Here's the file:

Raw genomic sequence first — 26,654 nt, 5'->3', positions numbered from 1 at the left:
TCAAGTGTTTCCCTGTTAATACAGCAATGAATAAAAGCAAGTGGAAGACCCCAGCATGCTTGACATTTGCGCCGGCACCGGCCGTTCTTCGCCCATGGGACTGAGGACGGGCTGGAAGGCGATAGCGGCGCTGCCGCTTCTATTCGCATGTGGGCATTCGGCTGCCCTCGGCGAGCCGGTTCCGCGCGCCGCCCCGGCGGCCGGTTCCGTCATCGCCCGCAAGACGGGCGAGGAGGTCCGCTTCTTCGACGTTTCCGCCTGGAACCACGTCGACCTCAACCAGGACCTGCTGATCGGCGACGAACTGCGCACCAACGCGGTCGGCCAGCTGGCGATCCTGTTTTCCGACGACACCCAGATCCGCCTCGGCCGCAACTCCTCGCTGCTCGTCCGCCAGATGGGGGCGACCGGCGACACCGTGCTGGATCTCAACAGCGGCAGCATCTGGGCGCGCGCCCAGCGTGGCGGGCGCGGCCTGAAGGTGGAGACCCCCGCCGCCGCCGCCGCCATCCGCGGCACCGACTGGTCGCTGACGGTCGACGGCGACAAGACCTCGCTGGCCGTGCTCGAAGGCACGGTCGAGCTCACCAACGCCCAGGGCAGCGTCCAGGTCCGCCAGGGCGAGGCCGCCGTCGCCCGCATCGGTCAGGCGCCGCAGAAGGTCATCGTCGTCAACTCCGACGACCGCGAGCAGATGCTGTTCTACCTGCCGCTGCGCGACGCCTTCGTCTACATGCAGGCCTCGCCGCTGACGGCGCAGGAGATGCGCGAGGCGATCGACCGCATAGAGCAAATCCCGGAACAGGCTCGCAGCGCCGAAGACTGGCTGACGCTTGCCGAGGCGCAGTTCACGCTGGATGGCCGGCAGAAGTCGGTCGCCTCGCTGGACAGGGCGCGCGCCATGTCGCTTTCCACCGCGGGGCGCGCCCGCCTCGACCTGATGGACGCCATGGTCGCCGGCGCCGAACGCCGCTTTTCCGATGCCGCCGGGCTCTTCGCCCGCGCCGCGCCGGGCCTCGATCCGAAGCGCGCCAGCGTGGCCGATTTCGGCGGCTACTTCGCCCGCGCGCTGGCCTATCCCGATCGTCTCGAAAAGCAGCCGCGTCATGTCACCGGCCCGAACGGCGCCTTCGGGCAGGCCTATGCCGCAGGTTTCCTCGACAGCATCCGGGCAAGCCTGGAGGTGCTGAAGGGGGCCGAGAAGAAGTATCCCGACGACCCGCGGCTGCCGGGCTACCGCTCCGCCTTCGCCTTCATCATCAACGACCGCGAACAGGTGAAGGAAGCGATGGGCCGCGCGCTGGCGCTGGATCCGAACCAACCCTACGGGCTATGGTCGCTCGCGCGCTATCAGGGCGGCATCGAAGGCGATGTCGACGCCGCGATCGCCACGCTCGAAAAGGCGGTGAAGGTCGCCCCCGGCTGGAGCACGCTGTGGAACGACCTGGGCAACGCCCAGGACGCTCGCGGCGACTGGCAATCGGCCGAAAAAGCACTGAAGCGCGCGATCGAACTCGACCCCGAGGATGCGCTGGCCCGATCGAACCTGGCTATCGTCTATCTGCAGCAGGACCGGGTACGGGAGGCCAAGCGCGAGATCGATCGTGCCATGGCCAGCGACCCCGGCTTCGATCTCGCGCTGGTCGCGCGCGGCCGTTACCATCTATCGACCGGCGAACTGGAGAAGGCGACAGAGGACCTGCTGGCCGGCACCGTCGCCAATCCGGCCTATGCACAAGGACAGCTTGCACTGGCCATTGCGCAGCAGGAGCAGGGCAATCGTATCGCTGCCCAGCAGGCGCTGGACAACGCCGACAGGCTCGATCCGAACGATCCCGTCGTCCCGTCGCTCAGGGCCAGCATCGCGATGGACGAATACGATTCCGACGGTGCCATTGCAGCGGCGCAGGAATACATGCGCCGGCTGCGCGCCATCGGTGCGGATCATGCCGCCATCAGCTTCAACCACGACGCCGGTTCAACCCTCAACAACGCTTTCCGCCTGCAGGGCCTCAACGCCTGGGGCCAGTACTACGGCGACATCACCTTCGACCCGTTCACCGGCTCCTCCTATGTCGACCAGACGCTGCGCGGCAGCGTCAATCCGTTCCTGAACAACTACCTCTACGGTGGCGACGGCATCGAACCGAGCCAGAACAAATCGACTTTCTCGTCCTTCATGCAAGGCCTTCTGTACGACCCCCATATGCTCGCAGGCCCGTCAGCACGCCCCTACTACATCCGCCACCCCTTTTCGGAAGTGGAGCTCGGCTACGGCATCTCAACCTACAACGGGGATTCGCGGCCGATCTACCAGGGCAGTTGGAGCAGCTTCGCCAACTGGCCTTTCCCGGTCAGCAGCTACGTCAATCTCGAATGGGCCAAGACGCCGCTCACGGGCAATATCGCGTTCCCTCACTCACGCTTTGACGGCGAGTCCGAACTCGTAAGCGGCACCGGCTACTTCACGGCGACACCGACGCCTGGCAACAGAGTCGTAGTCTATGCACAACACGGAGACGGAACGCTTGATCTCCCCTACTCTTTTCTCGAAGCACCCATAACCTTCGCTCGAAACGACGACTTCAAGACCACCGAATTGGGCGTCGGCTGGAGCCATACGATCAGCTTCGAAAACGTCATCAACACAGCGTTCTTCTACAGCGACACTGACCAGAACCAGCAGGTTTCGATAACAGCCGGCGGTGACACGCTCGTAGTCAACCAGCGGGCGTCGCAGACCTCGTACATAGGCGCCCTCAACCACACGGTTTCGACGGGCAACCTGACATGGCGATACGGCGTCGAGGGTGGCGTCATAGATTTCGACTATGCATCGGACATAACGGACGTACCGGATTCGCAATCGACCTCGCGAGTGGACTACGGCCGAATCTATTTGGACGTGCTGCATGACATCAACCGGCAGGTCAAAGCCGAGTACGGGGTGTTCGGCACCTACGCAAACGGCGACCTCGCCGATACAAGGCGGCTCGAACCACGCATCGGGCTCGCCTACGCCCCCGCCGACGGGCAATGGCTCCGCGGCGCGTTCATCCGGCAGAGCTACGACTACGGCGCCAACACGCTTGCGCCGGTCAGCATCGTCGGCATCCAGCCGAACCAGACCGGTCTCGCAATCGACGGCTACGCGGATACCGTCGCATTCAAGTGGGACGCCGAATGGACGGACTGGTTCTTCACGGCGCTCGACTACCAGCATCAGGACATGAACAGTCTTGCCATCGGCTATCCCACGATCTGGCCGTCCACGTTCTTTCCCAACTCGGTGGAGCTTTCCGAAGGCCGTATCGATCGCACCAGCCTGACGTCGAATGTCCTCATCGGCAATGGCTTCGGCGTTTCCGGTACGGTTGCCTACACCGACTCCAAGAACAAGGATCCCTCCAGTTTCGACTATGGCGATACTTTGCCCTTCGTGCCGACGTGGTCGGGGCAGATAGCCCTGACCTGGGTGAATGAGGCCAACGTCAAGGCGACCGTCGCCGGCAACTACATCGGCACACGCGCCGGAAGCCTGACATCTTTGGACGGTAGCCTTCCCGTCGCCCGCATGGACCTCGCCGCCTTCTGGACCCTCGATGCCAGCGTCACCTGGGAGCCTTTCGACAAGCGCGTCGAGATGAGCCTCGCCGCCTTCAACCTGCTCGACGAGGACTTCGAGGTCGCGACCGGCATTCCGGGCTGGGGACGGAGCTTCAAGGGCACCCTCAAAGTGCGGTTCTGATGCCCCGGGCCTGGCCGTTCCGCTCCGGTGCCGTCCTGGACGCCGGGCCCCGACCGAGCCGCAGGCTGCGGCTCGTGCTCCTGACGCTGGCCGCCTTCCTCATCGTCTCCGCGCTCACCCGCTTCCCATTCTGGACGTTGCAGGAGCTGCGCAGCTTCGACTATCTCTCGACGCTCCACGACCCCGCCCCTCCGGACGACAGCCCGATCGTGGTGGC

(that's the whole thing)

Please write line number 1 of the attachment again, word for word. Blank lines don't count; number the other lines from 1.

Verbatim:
Raw genomic sequence first — 26,654 nt, 5'->3', positions numbered from 1 at the left: